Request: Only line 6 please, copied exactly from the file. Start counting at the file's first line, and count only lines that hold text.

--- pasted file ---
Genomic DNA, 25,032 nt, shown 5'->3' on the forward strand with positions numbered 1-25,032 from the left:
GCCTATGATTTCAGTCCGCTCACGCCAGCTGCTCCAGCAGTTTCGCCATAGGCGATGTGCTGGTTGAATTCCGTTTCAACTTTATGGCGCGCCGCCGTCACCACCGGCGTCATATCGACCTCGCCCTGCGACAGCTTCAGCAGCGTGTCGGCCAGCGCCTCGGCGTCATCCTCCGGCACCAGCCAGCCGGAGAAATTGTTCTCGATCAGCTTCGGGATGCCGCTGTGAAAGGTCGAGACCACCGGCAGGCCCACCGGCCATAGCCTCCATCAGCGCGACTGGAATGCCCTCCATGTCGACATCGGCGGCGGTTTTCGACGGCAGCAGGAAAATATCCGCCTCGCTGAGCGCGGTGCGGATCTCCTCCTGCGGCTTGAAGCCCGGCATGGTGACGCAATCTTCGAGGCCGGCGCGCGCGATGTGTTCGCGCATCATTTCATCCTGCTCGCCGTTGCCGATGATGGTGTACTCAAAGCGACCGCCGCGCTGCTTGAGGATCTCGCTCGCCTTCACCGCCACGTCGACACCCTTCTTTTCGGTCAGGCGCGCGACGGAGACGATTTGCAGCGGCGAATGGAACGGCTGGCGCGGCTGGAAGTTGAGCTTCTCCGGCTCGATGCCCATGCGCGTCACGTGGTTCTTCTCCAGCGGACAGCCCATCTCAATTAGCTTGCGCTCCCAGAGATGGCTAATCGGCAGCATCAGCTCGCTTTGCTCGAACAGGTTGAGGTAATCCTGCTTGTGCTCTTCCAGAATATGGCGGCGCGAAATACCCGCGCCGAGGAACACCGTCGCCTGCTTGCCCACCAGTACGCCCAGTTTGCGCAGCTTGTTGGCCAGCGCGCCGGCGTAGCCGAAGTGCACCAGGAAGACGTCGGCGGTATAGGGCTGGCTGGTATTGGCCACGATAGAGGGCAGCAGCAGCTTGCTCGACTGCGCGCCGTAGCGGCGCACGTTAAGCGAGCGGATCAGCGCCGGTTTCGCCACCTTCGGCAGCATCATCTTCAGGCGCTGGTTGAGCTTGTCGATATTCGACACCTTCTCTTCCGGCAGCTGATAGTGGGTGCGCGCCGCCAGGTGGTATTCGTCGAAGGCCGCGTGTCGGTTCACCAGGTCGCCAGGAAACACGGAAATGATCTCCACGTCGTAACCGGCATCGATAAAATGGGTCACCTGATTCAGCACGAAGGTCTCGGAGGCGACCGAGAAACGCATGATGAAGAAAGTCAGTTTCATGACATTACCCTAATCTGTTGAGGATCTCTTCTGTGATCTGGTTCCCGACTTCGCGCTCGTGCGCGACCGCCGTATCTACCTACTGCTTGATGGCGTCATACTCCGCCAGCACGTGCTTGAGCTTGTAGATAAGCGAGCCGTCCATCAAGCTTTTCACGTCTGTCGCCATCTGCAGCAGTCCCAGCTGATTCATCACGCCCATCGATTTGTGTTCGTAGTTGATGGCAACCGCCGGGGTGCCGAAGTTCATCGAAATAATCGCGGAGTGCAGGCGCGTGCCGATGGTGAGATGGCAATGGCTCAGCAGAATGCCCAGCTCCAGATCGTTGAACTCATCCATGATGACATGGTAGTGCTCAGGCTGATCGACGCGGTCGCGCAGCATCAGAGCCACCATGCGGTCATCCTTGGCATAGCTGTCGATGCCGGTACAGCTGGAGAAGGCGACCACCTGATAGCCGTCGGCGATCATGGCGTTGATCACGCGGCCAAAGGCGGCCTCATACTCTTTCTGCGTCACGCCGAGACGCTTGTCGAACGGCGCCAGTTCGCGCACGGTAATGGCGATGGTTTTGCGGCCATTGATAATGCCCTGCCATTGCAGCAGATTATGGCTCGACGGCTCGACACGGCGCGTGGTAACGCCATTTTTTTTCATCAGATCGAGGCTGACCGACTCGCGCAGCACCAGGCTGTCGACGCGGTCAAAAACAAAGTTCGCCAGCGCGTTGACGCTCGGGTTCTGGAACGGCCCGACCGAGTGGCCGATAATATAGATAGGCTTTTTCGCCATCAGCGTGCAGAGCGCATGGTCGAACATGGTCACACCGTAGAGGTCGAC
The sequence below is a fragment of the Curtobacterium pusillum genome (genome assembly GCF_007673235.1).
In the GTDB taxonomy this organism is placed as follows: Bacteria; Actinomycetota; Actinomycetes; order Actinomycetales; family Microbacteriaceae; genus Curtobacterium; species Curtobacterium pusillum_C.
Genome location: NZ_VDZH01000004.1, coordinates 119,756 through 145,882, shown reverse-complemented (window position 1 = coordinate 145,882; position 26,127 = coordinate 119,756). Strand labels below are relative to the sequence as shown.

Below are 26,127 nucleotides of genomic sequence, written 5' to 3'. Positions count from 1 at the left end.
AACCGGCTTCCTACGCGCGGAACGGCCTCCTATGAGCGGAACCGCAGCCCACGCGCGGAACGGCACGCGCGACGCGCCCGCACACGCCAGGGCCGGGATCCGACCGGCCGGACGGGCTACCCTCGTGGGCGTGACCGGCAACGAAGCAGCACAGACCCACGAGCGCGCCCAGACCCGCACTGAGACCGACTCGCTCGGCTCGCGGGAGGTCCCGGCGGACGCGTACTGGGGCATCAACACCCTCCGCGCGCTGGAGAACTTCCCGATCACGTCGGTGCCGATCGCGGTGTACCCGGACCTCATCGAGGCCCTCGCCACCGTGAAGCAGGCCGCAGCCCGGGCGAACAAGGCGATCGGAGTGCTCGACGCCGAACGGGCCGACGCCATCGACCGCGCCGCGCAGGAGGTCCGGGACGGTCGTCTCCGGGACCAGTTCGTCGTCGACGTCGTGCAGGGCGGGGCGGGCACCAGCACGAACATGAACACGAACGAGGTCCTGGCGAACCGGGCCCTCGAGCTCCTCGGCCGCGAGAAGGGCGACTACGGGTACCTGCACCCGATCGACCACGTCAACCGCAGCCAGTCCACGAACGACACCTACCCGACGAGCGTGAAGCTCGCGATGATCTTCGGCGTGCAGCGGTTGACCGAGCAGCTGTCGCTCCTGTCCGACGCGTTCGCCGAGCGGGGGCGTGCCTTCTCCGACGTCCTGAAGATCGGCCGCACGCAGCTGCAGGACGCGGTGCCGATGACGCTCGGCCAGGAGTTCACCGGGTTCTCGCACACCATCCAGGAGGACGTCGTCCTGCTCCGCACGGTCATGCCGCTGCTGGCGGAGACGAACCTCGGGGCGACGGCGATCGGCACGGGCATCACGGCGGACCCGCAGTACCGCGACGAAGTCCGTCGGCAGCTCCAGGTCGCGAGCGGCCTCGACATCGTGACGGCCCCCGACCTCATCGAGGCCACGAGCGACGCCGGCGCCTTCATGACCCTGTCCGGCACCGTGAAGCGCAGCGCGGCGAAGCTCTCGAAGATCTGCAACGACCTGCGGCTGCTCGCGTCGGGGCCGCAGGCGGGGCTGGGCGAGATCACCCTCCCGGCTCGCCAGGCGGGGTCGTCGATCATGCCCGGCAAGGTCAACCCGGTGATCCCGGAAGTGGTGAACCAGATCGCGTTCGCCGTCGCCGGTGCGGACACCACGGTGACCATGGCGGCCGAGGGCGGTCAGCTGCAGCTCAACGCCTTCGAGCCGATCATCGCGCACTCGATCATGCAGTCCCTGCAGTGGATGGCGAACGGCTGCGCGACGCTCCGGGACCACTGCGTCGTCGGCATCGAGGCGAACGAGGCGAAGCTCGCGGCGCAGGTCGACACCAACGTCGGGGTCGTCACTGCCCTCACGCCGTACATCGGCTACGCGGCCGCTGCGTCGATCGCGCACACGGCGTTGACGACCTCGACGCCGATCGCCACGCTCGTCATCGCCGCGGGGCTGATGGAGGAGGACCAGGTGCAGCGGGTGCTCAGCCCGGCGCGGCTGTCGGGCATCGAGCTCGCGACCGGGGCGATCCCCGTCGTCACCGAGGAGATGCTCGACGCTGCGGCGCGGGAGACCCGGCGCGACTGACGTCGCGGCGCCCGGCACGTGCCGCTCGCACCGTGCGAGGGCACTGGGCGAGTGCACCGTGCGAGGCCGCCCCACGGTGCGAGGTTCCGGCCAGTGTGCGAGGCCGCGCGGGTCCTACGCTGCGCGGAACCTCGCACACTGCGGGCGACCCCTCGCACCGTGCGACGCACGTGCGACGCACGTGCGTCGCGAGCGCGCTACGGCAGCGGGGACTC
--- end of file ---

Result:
Below are 26,127 nucleotides of genomic sequence, written 5' to 3'. Positions count from 1 at the left end.